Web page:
State lawmakers discuss economic expansion in the Northland

By KBJR News 1

January 21, 2014 Updated Jan 21, 2014 at 7:56 PM CDT

Duluth, MN (NNCNOW.com) --- United States Senator Al Franken and U.S. Representative Rick Nolan discussed ways to improve the Northland business climate at a luncheon Tuesday afternoon.

The 113th Congress has been widely criticized as a do-nothing Congress, passing fewer bills than any in recent memory.

Rep. Rick Nolan says despite perceptions that congress is plagued by gridlock, the fact is, a great deal of federal money has been secured for a number of worthy projects in the district.

He says congress is making positive steps to move the region forward.

"We've gotten money for just about all of the airports, for many of the colleges... we got $10-million to help improve the harbor," said Rep. Nolan.

The elected officials say the Great Lakes Restoration Initiative is also working on environmental remediation to the surrounding bodies of water to keep invasive species out and the lakes as clean as possible.

"The Great Lakes are 90% of the freshwater in our country, 40-million people rely on it for drinking water," said Sen. Franken.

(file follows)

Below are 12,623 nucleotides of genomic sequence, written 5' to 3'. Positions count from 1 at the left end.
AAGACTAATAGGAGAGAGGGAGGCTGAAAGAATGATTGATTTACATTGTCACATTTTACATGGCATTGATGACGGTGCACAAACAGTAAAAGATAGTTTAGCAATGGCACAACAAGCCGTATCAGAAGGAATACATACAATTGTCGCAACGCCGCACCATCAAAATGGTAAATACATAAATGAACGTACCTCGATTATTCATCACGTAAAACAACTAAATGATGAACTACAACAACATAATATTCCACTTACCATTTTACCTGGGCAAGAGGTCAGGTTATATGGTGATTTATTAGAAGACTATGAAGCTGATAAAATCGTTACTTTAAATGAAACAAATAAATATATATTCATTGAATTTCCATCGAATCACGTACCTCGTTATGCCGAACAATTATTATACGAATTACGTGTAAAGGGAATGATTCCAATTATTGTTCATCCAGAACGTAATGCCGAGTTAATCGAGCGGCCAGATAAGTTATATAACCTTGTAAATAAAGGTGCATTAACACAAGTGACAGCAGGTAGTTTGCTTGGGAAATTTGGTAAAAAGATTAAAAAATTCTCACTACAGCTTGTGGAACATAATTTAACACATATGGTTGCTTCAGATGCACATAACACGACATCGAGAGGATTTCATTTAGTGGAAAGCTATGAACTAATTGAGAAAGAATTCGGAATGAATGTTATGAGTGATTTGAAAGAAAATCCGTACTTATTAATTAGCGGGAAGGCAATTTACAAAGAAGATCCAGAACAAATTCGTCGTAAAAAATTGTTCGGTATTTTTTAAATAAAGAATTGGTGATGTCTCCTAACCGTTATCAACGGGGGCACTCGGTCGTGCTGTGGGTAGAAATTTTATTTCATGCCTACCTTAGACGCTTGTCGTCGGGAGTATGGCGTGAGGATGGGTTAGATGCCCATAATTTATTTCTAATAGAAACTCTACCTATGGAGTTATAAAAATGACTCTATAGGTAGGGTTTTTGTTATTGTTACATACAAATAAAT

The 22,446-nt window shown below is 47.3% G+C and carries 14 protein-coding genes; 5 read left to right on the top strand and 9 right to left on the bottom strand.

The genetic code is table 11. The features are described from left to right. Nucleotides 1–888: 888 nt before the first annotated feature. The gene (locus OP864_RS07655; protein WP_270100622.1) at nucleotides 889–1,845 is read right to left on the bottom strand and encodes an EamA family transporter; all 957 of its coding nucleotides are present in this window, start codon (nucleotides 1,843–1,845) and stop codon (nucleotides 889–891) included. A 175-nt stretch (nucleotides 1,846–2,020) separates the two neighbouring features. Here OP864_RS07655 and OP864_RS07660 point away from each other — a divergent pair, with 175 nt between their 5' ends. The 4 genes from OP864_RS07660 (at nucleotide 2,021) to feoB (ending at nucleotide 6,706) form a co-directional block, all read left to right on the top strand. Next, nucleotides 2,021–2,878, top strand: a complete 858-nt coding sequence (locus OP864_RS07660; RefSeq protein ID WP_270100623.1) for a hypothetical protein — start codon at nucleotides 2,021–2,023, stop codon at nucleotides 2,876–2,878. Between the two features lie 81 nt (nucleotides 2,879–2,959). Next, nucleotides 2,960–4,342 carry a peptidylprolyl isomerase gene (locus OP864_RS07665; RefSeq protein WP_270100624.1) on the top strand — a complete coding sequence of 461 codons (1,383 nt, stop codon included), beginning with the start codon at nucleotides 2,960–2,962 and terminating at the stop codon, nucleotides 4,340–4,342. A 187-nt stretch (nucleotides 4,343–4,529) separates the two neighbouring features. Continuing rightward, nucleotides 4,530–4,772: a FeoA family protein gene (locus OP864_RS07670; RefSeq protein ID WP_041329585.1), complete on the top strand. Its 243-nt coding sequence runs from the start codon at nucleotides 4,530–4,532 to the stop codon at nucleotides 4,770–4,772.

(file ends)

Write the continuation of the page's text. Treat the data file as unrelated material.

He says job creation in the Northland is another priority.

Sen. Franken says between 1/3 and 1/2 of manufacturers in the state have jobs they can't fill because people do not have the right skill set.

"We need to train up people to get these high-skilled jobs, and I'm working on workforce development. That's very important," he said.

Rep. Nolan highlighted the regions three T's: taconite, tourism, and timber, saying that's where we need to place our emphasis economically.

"We've got to find ways to advance all of those businesses and all of those industries."

And in doing so, he says, there will be a lot to look forward to.

"I'm very, very excited about the future and the opportunity to create good business opportunities, to create good paying jobs," said Rep. Nolan.

Sen. Franken also wants woody-biomass to be considered fuel for renewable energy, as our region has a surplus of this type of resource.

Elsa Robins
erobins@kbjr.com